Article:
Relative deprivation, when people lack resources compared with the society around them, helps describe why poverty itself isn’t viewed as the cause of crime, although it’s linked. When the gap between the rich and poor is significant, this leads to a sense of relative deprivation. This is seen in the teens feeling disadvantaged compared to Jenny Joyce and her trust fund wealth. This relative deprivation is linked with the justifications and motives that Michelle gives for stealing the notice board, and also serves to convince the other teens to go along with it. The whole reason Michelle stole the notice board was to get first dibs on the best jobs, so that they could work and earn money to go on the trip, citing that they deserved to have things as well. This displays the relevance of Marxism and way that the gap and relative deprivation contribute to criminal behavior. Put another way, capitalism “creates a desire to consume”, but for those who people who can’t make enough money to buy what society says is important, they turn to delinquency and crime to solve this problem ('Marxist Theory of Crime: An Overview and Analysis', 2018). This is exactly what is seen with the teens and their delinquency; they find another way to get what they have been told to want, through illegal means.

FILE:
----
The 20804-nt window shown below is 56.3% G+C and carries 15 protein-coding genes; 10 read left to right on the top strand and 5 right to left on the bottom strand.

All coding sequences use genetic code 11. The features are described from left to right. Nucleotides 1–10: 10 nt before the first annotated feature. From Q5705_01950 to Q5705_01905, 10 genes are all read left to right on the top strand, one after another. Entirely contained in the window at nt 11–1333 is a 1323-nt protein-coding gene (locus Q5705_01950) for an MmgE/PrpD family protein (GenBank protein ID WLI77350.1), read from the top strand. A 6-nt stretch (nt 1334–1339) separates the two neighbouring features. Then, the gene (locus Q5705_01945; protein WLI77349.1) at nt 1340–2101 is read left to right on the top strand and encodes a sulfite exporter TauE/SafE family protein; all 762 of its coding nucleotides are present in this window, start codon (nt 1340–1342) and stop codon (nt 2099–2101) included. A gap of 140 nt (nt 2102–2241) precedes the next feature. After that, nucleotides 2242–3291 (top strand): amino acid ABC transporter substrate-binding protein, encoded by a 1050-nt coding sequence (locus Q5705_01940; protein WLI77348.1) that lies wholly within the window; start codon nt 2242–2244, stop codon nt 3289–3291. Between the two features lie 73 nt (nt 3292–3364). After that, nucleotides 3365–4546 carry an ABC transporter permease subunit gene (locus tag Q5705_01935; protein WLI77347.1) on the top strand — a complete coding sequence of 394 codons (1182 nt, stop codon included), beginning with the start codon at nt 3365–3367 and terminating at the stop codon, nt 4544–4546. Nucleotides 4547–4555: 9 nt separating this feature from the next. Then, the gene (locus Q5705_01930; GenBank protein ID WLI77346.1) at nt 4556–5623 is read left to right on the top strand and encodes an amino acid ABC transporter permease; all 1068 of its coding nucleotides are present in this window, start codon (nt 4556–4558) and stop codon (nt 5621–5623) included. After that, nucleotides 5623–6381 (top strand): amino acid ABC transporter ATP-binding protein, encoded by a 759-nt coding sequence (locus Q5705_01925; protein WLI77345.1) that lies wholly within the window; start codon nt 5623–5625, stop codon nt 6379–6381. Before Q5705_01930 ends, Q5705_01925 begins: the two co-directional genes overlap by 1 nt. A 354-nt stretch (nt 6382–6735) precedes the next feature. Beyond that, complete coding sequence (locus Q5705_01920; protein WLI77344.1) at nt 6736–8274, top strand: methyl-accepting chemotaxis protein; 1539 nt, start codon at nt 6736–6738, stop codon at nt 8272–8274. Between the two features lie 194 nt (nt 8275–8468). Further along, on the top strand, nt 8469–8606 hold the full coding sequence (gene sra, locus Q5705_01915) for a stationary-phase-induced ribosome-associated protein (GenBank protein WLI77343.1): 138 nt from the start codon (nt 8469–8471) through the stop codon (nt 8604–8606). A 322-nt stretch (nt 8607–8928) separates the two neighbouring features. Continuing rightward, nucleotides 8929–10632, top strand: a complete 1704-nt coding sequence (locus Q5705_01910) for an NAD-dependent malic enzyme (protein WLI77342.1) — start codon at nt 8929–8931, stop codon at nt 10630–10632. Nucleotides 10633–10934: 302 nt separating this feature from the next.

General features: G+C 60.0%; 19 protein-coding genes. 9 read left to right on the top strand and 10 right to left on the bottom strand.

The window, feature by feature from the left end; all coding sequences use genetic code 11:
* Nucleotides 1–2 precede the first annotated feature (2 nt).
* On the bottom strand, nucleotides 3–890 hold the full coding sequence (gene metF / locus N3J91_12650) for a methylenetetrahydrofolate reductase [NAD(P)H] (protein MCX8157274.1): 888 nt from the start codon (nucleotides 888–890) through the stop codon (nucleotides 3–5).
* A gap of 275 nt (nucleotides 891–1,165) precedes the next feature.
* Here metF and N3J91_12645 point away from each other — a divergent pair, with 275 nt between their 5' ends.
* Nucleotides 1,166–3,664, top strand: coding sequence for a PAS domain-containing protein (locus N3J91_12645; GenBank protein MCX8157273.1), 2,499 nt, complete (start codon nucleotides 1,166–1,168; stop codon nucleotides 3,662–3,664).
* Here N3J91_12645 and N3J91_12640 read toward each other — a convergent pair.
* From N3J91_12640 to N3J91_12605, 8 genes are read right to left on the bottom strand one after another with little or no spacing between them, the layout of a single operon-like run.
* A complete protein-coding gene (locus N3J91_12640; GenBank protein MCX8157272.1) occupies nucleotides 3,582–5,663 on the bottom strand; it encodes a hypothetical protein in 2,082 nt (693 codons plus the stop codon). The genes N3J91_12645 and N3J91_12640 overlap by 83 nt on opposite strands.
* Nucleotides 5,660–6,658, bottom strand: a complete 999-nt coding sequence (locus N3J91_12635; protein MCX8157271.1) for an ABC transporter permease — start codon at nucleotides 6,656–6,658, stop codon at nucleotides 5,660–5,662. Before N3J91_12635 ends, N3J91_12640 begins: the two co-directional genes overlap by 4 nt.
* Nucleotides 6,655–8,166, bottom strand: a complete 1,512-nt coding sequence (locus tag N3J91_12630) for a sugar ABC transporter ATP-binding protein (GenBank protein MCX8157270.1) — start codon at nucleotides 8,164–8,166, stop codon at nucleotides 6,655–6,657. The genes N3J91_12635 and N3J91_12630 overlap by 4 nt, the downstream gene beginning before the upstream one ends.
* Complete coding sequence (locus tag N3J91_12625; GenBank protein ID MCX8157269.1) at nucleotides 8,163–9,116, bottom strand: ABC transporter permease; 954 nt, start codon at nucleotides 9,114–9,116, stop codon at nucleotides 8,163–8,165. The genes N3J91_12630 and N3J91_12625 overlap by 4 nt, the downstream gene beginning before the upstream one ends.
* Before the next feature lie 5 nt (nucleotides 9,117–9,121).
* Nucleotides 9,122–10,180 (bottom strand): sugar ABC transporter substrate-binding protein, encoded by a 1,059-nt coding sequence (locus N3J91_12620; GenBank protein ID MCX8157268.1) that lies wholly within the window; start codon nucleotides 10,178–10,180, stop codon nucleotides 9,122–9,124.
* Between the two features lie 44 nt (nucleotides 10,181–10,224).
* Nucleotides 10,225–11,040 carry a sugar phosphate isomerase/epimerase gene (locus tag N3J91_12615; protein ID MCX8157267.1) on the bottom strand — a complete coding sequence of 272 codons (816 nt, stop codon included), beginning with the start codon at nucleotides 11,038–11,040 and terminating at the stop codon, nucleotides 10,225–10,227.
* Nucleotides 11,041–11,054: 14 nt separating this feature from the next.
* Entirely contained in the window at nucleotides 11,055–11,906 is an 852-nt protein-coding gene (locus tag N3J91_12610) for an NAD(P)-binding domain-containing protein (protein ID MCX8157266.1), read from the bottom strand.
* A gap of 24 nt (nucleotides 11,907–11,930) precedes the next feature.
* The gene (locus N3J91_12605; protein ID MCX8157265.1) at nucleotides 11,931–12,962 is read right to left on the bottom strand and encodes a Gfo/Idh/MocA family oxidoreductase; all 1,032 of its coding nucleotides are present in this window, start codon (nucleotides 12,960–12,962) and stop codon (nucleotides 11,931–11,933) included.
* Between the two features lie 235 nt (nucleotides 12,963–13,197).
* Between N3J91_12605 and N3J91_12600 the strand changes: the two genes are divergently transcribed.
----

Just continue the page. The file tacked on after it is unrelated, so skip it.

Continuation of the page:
The Theory of Differential Association and Marxist Theory of Criminology different aspects and factors regarding crime, and from different angles. Differential Association is a sociological theory, and claims that all criminal behavior is learned, whereas Marxist Theory is a critical criminology theory, and focuses on socioeconomic inequality as the central factor in crime. The differences in these theories actually help to explain different aspects of the delinquency seen in Derry Girls, and the differences highlight the importance of integrating multiple theories and perspectives to have a more complete understanding of crime and delinquency. In short, the delinquency displayed by the characters can be explained both as learned in a social setting, as well as influenced by the gap in classes.
- Matsueda, R. L. (2010). Sutherland, Edwin H.: Differential Association Theory and Differential Social Organization. Encyclopedia of Criminological Theory. doi: 10.4135/9781412959193.n250
- Vinney, C. (2019, June 6). Sutherland's Differential Association Theory Explained. Retrieved from https://www.thoughtco.com/differential-association-theory-4689191.
- Marxist Theory of Crime: An Overview and Analysis. (2018, March 7). Retrieved October 31, 2019, from https://www.ukessays.com/essays/criminology/marxist-concepts-criminology-theory-6814.php.